A well translated text is technically accurate, faithful to the original, and at the same time reads as if it were authored in the target language, appropriately conveying all technical concepts and cultural nuances for the specific intended audience using the correct register.
This means that a good translation is always backed up by skilled knowledge of the subject matter, awareness of the context, years of experience in the specific niche market, the capacity to properly adapt any cultural issues, and ultimately by the selection of the sequences of words in the target language that can most aptly convey the intended meaning of the source text.
While a good translation will look practically effortless in its final form, it is anything but.
So, how is this complex result achieved?
- Translation projects should be entrusted solely to proven professionals. The importance of the actual selection of the linguistic resources who will ultimately see your translation projects to fruition is something that is too often overlooked and underestimated. In order to guarantee the best outcomes, you should be confident in your selection —a selection you should always make yourself, rather than entrust it to others, thus opening the door to a choice potentially driven by factors other than true competence.
- The writing style and the degree of complexity of the source text count. A readily understandable, concise and clear source text is not only easier to translate, but will ultimately yield a better translation. Long-winded sentences could create difficulties in many languages; plays on words or obvious idioms/colloquialisms specific to the source language could cause problems too. And when creating software/firmware that will be localized in the future, always account for what we call the “language expansion factor.”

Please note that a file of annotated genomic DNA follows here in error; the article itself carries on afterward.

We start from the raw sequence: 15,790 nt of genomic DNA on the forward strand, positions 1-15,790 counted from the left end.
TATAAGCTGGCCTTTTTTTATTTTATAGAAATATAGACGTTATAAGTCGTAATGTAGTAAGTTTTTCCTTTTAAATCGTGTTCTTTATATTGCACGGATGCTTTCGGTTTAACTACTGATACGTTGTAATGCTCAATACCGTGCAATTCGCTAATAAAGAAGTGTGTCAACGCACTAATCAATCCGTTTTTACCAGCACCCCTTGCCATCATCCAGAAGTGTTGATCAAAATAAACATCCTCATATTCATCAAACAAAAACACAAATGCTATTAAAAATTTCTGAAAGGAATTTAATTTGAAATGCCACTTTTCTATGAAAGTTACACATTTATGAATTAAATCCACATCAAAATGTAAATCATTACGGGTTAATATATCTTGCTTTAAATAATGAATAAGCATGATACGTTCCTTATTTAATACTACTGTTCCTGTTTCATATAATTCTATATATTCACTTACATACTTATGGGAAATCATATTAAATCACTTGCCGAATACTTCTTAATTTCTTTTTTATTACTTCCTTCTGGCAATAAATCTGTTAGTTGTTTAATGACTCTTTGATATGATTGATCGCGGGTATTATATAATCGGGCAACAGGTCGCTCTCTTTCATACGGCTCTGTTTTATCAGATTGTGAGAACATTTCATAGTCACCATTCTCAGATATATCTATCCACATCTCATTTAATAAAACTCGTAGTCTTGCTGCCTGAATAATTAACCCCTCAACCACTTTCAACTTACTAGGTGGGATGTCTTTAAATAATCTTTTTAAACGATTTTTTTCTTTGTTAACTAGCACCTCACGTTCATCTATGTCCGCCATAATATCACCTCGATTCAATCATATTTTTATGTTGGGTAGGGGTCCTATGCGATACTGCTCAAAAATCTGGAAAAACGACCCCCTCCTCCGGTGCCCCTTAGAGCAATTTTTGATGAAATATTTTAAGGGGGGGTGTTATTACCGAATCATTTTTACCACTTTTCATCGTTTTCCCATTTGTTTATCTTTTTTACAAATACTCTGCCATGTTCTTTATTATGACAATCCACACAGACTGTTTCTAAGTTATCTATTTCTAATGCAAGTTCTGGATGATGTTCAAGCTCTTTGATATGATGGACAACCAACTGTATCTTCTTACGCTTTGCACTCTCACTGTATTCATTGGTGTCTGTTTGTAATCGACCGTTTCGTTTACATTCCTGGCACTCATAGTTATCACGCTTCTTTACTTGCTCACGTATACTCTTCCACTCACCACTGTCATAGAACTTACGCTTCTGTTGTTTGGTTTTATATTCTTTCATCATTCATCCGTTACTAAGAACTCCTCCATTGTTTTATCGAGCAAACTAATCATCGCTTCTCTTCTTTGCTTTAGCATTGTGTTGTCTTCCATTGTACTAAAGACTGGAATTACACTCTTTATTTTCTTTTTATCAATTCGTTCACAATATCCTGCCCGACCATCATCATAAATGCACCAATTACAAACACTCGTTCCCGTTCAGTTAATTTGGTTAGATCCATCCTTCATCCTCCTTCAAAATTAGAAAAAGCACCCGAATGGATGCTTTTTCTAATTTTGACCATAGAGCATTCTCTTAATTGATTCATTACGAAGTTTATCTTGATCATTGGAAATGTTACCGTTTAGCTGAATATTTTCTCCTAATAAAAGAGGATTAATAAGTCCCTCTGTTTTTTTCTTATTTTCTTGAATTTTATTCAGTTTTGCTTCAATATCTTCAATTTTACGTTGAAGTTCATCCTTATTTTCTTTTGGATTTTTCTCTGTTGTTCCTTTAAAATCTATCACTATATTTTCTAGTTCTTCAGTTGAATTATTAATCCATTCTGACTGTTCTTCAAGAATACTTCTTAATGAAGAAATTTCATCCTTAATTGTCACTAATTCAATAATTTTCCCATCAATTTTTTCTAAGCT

- If at all possible, the source text should be finalized before submitting it for translation. Any revisions made to the source text during the translation process will not only cause delays and potential cost increases, but carry the inherent risk of imperfections being introduced in the translation due to having to re-work any previously finalized language.
- Information is paramount. In order to produce the best possible translation, linguists need to have as much information as possible surrounding the message you are trying to convey. They need to be aware of the scope of the text, the intended audience and its geographic location, as well as any other factors that might potentially influence the style and terminology of the final target version. Possessing this information enables the linguists to perfect a tailored translation according to specifications, rendering the cross-cultural communication all the more effective.
- Reasonable deadlines are key. The entire process of translation is an extremely time- and labor-intensive effort. In order to obtain a high-quality end result, deadlines need to be reasonable. Depending on the nature of the text, a competent linguist should be able to handle between 1,500 and 2,500 words of translation a day; an expert editor will edit at about 1,000 words per hour, while a good proofreader will proof at about 1,500 words per hour. More technically complex or marketing texts might require even more time. A reasonable deadline will also avoid the text being split among several different linguists for translation purposes (a rather common practice in the industry), which could, in turn, produce a translation with potential inconsistencies on the technical, terminological and stylistic fronts.